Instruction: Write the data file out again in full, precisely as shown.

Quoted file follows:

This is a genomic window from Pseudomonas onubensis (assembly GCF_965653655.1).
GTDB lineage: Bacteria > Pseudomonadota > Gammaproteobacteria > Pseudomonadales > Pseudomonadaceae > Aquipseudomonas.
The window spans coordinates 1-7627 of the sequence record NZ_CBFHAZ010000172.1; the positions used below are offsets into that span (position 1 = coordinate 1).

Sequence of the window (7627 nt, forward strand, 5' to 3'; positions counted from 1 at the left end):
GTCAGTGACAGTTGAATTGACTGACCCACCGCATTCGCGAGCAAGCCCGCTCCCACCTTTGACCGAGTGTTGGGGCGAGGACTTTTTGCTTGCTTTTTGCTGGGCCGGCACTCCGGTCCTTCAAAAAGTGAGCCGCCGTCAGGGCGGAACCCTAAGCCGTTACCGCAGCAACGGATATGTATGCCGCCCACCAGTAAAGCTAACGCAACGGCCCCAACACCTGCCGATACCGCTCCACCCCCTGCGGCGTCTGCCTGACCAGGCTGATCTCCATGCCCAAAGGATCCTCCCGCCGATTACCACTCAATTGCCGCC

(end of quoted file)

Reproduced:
This is a genomic window from Pseudomonas onubensis (assembly GCF_965653655.1).
GTDB lineage: Bacteria > Pseudomonadota > Gammaproteobacteria > Pseudomonadales > Pseudomonadaceae > Aquipseudomonas.
The window spans coordinates 1-7627 of the sequence record NZ_CBFHAZ010000172.1; the positions used below are offsets into that span (position 1 = coordinate 1).

Sequence of the window (7627 nt, forward strand, 5' to 3'; positions counted from 1 at the left end):
GTCAGTGACAGTTGAATTGACTGACCCACCGCATTCGCGAGCAAGCCCGCTCCCACCTTTGACCGAGTGTTGGGGCGAGGACTTTTTGCTTGCTTTTTGCTGGGCCGGCACTCCGGTCCTTCAAAAAGTGAGCCGCCGTCAGGGCGGAACCCTAAGCCGTTACCGCAGCAACGGATATGTATGCCGCCCACCAGTAAAGCTAACGCAACGGCCCCAACACCTGCCGATACCGCTCCACCCCCTGCGGCGTCTGCCTGACCAGGCTGATCTCCATGCCCAAAGGATCCTCCCGCCGATTACCACTCAATTGCCGCC